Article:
A heart patient is rationing his drug supply after his life-sustaining medication was abruptly discontinued with no warning to doctors.
Gary Piniach, a 57-year-old father of two in Regina, halved his dosage of the low-cost generic disopyramide after hearing a few weeks ago that the manufacturer stopped production in February and informed Health Canada around the same time. The situation reveals a troubling policy gap, and has patients and doctors calling for the federal agency to overhaul the way it handles the discontinuation of a drug, especially when there is no alternative therapy.
“The onus is on Health Canada,” Mr. Piniach said. “The manufacturer notifies Health Canada that in 30 days they’re not going to make it anymore. But what does Health Canada do with this information? My doctor didn’t know about it. My pharmacist didn’t know about it.”
The Globe and Mail recently reported that about 1,000 heart patients were in treatment limbo – some facing complex, open-heart surgery – after Sanofi Canada discontinued disopyramide, citing weakened demand. The drug is used to treat hypertrophic cardiomyopathy, a condition in which the heart muscle becomes abnormally thick and narrows the passageway through which blood leaves the heart.
Bowing to public pressure, Sanofi Canada plans to resume production sometime next year. In the meantime, it is importing the drug from Europe and is offering it for free under Health Canada’s special-access program (SAP) until it resumes production.
Mr. Piniach, who cut his dosage from 600 milligrams a day to 300 milligrams so that he could stretch his limited supply, is still waiting for his paperwork to be processed to receive the drug under SAP. He’s prepared to travel out of country to procure the drug.
“I’m managing the best I can,” he said. “I don’t want to be cut off completely because that’s dangerous.”
A bigger issue is at play. Health Canada requires pharmaceutical companies to give it 30 days’ notice, and says it has no authority to force a drug-maker to continue to manufacture a medication. Cardiologists, however, say the notice period should be lengthened and a process needs to be put in place to evaluate the impact of withdrawing a drug – and, if there aren’t any alternative therapies, develop a plan to keep it on the market.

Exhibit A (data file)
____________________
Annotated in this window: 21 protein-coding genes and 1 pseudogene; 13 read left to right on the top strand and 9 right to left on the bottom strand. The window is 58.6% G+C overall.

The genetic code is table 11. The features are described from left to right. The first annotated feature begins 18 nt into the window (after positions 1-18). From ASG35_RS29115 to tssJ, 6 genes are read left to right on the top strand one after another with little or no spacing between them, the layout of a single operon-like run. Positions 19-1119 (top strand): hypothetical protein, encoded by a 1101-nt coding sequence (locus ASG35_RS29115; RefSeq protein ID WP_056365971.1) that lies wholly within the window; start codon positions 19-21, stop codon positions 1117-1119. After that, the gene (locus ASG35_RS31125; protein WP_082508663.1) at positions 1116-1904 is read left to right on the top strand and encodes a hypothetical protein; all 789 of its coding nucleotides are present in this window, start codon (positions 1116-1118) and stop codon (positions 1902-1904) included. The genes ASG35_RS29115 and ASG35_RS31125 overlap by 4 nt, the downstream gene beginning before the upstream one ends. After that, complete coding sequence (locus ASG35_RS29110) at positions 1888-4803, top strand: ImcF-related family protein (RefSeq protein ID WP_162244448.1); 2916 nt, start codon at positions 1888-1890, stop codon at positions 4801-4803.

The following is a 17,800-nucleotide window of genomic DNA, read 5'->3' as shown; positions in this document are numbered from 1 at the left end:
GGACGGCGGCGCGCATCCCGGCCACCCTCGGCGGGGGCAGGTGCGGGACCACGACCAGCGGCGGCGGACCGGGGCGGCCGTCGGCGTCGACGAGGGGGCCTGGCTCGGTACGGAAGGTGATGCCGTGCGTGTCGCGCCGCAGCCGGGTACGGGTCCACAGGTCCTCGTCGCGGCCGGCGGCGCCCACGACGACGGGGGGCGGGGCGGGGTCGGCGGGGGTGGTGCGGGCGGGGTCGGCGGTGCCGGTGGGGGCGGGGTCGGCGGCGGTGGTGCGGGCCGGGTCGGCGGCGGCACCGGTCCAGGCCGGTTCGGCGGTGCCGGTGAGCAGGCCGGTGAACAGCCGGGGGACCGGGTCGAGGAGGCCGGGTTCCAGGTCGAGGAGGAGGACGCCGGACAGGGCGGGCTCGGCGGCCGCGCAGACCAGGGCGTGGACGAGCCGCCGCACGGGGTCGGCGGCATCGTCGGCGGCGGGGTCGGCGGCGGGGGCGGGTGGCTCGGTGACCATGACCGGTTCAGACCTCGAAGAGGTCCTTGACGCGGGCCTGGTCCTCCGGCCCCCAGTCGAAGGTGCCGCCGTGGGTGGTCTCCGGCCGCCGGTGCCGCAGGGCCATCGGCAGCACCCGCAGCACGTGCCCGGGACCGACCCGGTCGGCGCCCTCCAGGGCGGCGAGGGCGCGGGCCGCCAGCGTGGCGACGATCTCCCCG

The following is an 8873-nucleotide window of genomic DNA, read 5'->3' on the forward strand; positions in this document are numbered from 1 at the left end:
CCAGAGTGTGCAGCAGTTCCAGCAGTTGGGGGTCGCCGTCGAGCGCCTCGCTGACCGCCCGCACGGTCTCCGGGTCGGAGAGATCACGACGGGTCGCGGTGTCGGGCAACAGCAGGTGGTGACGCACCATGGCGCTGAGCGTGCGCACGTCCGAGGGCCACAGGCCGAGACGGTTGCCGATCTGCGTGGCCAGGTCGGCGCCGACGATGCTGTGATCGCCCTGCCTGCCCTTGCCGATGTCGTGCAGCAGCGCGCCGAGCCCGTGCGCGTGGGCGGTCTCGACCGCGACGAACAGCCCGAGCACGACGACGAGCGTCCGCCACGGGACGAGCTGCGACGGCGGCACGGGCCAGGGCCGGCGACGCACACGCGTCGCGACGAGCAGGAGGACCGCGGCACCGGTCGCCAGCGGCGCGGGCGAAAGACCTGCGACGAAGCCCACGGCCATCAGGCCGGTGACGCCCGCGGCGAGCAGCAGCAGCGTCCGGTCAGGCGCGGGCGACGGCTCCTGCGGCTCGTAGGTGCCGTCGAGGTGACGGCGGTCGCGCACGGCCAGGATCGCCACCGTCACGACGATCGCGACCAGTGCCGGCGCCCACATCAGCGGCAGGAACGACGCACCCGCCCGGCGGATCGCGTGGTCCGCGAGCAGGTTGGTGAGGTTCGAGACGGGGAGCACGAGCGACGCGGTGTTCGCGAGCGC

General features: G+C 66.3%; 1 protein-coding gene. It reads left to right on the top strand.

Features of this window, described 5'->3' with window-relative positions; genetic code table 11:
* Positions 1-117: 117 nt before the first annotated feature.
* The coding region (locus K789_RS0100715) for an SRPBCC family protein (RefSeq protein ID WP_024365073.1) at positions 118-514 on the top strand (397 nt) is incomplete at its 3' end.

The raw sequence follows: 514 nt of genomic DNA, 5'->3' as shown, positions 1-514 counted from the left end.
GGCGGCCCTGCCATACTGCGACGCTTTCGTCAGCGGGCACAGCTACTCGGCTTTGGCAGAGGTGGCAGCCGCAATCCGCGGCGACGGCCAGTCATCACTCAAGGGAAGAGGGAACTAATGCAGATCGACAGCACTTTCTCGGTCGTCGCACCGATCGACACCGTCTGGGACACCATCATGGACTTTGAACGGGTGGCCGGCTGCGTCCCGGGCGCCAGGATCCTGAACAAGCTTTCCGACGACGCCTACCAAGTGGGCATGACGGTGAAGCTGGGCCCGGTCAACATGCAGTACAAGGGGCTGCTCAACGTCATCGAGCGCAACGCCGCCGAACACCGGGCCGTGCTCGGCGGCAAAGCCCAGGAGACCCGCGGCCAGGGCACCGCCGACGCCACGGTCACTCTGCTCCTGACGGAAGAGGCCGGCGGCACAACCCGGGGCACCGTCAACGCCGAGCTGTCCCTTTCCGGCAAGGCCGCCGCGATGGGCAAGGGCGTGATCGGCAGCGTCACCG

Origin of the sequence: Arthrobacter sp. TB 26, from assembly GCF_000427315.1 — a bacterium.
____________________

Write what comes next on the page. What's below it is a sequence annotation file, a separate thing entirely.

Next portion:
Health Canada indicated that it is considering a report by the House of Commons standing committee on health to expand the notice time – from 30 days to six months – before a company discontinues a drug. Health Minister Leona Aglukkaq said in an e-mail statement that the government will respond to the recommendation in “due course.”
In the case of disopyramide, patients only learned this summer of the drug discontinuation when they went to their pharmacists for refills. Some faced surgery, while others scrambled to locate the medication as their own supplies dwindled.
Sanofi Canada said it believed there were other options for patients using disopyramide before it halted production. Cardiologists disagreed, and said they should have been consulted.
Cardiologist Rodney Zimmermann, with the Regina Qu’Appelle Health Region, said he has two patients on the drug, including Mr. Piniach. Usually, Dr. Zimmermann said, there is an alternative when a drug is discontinued. But not in this case.
“With a limited group of patients on it, you’d think it would be relatively easy to notify those patients well in advance rather than when the supply runs out and now you’re left running and scrambling,” he said.
Liberal health critic Hedy Fry said the government needs to increase the notice time for when a drug is discontinued, and inform the health community. Physicians, she said, will then have a chance to at least move their patients to an alternative therapy or petition Health Canada to seek out another manufacturer.
“If Health Canada doesn’t move on it,” Ms. Fry said, “we will continue to have the kinds of problems that are going on.”